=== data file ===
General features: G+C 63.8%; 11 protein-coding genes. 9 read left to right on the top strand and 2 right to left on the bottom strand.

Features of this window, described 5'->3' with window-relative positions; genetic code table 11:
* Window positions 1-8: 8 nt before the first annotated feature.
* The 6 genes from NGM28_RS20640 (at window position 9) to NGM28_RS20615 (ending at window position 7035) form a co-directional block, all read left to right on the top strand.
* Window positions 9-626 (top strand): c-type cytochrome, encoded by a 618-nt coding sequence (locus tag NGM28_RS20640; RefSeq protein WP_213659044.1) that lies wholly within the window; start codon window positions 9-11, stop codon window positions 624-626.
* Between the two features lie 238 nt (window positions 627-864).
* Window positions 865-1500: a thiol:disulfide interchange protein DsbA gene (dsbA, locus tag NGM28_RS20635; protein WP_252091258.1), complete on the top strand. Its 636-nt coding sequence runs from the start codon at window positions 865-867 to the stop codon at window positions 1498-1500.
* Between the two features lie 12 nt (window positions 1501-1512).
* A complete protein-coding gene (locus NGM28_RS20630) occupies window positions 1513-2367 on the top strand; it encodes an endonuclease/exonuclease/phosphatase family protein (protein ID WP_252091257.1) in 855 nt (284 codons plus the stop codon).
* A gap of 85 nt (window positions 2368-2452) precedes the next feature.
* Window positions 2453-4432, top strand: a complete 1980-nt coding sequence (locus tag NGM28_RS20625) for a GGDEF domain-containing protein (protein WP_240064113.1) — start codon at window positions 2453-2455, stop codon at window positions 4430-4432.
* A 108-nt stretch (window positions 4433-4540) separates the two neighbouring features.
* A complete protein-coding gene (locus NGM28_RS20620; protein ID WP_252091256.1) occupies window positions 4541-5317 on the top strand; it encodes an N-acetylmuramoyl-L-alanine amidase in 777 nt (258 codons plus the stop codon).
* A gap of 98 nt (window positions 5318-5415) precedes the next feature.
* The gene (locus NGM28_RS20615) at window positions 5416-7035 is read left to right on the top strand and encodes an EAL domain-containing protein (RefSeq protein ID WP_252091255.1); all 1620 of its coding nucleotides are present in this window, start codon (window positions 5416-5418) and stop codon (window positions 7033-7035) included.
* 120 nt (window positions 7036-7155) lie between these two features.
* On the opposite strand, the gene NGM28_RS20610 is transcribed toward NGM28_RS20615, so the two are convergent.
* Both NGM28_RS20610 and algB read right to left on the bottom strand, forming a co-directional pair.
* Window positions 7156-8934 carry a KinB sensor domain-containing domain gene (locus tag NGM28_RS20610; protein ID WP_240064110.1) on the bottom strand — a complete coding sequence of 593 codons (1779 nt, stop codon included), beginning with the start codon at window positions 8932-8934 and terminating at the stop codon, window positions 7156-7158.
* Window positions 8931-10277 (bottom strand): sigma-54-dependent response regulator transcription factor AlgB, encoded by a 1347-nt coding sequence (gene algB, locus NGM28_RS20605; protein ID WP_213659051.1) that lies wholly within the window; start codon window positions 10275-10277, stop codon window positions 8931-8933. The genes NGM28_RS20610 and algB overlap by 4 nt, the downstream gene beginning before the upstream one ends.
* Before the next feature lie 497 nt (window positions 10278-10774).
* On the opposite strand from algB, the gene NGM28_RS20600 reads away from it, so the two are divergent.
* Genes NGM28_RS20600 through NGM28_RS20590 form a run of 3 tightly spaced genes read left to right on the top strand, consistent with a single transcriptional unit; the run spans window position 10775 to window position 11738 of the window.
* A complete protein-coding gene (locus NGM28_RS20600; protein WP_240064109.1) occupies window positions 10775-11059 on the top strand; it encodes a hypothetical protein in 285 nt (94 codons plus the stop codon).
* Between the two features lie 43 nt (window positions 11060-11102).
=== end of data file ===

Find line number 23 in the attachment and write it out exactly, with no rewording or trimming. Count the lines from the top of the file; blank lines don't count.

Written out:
* Genes NGM28_RS20600 through NGM28_RS20590 form a run of 3 tightly spaced genes read left to right on the top strand, consistent with a single transcriptional unit; the run spans window position 10775 to window position 11738 of the window.